Thousands of pro-Houthi protesters took to the streets of Sana'a on Sunday (14 June) waving banners and chanting slogans denouncing the Saudi-led coalition strikes that have pounded the country for more than two months.

Carrying models of locally made missiles and a banner showing exiled President Abd Rabbo Mansour Hadi with a large X across his face, they said they would not be deterred by ongoing air strikes.

"We went out protesting today against the brutal aggression that is targeting innocent civilians and children and we direct a message to them [the coalition forces]; we swear that we will not stand silent in the face of the blood of children and men that is being shed," said pro-Houthi protester Abu Zeid al Mahdi.

"We will hit back twice as hard, as Abdel Malek al Houthi says," he added, referring to a well-known saying often repeated by the Houthi leader.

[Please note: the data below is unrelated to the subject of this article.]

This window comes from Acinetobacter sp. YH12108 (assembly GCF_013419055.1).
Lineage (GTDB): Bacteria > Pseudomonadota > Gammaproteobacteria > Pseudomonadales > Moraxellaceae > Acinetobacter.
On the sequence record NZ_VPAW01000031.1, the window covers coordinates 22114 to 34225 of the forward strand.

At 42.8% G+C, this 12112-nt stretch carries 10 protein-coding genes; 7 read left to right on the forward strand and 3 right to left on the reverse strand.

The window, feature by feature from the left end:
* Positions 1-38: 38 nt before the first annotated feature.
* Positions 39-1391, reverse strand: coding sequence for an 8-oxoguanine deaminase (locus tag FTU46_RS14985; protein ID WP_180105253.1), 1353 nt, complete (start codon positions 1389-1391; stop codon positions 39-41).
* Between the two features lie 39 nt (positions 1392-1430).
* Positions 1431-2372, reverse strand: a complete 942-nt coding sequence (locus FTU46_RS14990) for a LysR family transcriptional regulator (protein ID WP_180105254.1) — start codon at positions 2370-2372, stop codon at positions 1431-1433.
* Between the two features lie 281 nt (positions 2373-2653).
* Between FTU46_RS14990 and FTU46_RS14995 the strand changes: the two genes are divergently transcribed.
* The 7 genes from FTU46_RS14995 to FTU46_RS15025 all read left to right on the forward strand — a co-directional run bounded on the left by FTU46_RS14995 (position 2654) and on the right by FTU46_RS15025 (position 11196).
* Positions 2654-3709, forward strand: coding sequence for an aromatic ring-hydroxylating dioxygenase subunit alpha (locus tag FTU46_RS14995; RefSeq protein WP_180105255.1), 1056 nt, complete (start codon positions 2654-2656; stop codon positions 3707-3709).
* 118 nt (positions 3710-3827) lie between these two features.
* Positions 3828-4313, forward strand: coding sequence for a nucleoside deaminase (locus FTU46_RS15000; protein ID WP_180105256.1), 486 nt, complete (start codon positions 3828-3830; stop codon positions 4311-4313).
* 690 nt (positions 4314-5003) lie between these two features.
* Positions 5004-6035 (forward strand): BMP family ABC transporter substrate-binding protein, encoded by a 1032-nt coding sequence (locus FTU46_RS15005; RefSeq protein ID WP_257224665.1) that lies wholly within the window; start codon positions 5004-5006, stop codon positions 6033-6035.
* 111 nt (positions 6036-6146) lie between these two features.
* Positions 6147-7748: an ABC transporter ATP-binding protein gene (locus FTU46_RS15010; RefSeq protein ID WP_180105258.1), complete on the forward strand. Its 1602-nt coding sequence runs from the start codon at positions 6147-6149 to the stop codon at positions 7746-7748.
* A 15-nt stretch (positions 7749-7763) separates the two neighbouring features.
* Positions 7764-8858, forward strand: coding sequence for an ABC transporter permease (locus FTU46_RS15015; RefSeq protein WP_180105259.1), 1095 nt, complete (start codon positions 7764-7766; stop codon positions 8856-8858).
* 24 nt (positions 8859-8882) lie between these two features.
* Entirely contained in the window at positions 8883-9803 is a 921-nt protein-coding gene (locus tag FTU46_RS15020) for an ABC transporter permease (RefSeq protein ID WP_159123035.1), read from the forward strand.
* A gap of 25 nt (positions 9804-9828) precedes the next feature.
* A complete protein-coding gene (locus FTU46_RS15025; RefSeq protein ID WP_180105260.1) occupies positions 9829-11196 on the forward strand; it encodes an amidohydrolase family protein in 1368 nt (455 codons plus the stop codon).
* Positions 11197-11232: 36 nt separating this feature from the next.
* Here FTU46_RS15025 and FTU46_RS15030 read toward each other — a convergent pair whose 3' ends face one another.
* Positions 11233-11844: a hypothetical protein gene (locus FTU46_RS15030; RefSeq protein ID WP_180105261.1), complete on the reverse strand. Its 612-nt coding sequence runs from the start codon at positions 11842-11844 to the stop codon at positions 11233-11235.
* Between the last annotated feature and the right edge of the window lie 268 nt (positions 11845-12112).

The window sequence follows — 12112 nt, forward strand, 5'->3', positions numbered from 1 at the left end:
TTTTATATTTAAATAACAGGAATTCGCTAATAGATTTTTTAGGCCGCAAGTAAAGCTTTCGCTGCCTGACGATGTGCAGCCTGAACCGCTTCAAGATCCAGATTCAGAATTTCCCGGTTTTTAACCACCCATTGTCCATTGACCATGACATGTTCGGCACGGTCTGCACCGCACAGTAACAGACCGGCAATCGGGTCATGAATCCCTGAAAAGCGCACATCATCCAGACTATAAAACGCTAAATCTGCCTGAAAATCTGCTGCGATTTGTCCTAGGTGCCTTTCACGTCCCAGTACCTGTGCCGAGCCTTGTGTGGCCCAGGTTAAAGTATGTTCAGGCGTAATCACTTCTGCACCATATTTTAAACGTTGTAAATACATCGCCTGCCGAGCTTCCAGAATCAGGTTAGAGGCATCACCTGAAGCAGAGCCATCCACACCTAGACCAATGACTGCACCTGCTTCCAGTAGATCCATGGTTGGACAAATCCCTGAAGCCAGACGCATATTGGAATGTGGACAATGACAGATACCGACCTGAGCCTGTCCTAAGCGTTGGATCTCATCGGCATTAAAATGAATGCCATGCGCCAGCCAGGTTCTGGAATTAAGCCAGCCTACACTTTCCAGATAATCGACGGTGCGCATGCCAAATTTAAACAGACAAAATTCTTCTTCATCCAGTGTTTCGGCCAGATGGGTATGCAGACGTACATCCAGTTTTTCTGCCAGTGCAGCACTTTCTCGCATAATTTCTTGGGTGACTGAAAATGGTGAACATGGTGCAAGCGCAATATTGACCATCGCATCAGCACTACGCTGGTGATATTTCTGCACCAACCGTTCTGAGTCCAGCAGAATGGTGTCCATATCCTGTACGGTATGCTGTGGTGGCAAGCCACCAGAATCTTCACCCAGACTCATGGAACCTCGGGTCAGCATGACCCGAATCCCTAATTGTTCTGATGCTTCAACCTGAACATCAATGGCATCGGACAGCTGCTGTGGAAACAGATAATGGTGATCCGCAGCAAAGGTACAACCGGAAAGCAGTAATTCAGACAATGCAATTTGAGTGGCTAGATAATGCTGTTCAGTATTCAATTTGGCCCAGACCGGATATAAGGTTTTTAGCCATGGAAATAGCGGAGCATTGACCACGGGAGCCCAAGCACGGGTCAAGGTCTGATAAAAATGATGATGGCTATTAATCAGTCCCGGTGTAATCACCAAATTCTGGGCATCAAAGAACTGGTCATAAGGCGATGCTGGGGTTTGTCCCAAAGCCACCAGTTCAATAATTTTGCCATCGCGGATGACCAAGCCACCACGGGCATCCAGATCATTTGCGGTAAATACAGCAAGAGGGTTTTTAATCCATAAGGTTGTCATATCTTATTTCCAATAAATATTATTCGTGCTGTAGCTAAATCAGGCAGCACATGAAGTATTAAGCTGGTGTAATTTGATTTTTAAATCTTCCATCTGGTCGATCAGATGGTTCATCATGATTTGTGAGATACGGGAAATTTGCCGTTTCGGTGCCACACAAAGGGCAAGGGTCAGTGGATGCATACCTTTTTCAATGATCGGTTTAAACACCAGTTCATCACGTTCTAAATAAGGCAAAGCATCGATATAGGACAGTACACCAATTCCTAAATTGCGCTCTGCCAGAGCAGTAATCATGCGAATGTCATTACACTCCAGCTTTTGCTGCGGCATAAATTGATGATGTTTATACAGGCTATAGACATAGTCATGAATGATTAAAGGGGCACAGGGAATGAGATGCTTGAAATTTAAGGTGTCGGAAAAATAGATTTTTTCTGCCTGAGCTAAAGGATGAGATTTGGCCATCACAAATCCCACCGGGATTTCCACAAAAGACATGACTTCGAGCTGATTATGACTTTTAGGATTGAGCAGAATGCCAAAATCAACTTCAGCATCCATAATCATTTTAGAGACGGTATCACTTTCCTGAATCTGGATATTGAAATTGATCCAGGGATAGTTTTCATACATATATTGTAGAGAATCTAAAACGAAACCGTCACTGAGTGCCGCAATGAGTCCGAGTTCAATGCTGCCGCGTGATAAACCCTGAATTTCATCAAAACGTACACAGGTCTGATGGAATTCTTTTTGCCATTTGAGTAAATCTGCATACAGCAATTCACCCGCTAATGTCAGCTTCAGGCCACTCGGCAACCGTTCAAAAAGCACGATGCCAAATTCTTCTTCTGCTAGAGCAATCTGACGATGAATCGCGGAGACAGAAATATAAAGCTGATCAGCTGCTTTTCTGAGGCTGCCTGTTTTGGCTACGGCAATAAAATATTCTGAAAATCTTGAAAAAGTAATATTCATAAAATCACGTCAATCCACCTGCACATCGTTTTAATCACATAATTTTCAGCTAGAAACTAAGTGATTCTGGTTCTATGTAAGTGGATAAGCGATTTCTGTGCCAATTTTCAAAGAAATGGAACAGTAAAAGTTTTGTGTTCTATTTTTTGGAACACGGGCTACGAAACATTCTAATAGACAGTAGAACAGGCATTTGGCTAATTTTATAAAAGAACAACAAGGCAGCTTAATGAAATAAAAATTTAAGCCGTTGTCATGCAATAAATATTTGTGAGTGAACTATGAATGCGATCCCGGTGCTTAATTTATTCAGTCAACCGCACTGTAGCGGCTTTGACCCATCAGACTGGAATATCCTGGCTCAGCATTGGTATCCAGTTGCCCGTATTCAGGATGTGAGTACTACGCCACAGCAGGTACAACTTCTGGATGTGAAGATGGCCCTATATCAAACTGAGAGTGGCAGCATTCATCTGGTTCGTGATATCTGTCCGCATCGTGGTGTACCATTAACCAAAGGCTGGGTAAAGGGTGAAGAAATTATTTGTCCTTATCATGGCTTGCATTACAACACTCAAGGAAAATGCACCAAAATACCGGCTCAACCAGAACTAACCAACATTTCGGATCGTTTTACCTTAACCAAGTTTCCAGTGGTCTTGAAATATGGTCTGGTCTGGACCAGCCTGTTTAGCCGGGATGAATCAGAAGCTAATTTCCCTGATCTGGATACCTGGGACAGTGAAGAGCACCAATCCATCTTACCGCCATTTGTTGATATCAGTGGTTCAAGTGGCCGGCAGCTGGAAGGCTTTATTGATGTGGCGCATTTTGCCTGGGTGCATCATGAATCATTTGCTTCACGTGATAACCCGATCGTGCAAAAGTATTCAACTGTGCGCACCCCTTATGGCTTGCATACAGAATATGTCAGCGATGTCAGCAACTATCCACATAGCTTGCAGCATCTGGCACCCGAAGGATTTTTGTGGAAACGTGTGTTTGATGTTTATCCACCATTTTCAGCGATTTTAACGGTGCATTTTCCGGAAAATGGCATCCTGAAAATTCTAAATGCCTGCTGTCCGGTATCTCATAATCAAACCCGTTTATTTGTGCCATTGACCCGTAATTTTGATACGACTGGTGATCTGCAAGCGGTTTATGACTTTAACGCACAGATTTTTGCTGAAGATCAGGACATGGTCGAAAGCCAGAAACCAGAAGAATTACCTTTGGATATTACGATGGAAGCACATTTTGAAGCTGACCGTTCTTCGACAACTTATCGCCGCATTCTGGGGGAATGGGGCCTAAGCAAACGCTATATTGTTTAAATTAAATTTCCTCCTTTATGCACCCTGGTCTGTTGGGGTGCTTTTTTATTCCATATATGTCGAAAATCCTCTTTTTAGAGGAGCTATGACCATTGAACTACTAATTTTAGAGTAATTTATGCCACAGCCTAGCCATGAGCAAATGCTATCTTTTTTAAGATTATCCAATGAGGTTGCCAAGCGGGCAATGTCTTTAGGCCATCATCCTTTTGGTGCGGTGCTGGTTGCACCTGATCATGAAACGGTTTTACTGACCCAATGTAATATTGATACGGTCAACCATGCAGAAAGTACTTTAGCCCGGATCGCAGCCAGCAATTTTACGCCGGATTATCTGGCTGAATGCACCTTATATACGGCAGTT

The protest came just hours before the official launch of the long-anticipated Yemen peace talks at the United Nations headquarters in Geneva, Switzerland.

Saudi Arabia and a coalition of its Sunni Arab allies launched an air offensive against the Iran-backed Houthi rebels in March, hoping to force their surrender and restore president Hadi to power.

But despite more than two months of air strikes, the Shi'ite rebels remain firmly in control of much of the war-torn country.

On 14 June, Houthi forces and its army of allies in Yemen seized the capital of a large desert province on the border with Saudi Arabia, residents said, an important victory for the group ahead of the peace talks.

Saudi Arabia views the rebels as a proxy for its arch rival Iran and fears a Houthi takeover in Yemen will further strengthen Iran's sphere of influence in the Gulf region.

Since forming an alliance with Yemen's still powerful former president Ali Abdullah Saleh and his loyalists in the army, the Houthis have taken over the capital Sana'a and swooped into several central provinces.

Meanwhile, the air strikes have taken a heavy toll on Yemen, already the poorest country in the Arab world. Millions of Yemenis face severe food, water and fuel shortages. So far, some 2,600 Yemenis have been killed.